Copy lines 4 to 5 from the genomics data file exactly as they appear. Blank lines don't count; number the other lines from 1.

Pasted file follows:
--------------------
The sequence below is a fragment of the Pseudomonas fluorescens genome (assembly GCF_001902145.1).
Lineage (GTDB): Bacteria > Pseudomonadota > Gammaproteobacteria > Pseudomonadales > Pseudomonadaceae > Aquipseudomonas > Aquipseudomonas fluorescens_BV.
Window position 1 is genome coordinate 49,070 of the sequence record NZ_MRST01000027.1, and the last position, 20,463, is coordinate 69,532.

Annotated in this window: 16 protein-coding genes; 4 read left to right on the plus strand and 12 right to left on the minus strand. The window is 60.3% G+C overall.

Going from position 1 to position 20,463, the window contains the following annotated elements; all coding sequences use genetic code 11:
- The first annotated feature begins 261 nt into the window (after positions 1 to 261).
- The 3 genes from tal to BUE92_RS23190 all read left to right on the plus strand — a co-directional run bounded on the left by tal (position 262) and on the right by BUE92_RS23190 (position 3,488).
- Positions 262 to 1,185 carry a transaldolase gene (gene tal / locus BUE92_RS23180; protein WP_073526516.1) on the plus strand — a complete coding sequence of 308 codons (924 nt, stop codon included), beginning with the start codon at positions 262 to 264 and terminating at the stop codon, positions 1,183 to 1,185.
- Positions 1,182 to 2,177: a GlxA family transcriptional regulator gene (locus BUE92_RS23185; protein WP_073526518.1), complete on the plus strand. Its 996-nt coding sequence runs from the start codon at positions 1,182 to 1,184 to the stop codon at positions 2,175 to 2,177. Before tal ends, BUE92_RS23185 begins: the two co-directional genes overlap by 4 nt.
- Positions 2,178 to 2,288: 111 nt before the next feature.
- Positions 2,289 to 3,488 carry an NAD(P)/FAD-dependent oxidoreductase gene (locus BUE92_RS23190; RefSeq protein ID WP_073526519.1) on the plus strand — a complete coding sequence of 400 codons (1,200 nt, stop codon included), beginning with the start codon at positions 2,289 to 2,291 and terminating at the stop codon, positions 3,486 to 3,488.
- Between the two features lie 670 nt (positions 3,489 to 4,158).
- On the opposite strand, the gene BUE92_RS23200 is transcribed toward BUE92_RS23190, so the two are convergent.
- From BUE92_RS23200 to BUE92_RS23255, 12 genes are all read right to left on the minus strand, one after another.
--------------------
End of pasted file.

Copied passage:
Annotated in this window: 16 protein-coding genes; 4 read left to right on the plus strand and 12 right to left on the minus strand. The window is 60.3% G+C overall.

Going from position 1 to position 20,463, the window contains the following annotated elements; all coding sequences use genetic code 11: